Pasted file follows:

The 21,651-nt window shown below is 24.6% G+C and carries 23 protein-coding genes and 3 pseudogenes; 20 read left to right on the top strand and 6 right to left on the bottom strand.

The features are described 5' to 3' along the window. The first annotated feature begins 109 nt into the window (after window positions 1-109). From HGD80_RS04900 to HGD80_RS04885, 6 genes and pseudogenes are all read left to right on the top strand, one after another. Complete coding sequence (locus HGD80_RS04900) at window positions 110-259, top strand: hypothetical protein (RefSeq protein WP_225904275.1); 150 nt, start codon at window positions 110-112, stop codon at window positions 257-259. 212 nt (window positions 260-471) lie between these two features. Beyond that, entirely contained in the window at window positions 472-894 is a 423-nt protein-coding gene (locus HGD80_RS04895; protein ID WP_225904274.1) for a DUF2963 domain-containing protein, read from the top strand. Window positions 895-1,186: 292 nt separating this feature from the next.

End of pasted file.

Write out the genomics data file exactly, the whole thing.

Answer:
The 21,651-nt window shown below is 24.6% G+C and carries 23 protein-coding genes and 3 pseudogenes; 20 read left to right on the top strand and 6 right to left on the bottom strand.

The features are described 5' to 3' along the window. The first annotated feature begins 109 nt into the window (after window positions 1-109). From HGD80_RS04900 to HGD80_RS04885, 6 genes and pseudogenes are all read left to right on the top strand, one after another. Complete coding sequence (locus HGD80_RS04900) at window positions 110-259, top strand: hypothetical protein (RefSeq protein WP_225904275.1); 150 nt, start codon at window positions 110-112, stop codon at window positions 257-259. 212 nt (window positions 260-471) lie between these two features. Beyond that, entirely contained in the window at window positions 472-894 is a 423-nt protein-coding gene (locus HGD80_RS04895; protein ID WP_225904274.1) for a DUF2963 domain-containing protein, read from the top strand. Window positions 895-1,186: 292 nt separating this feature from the next.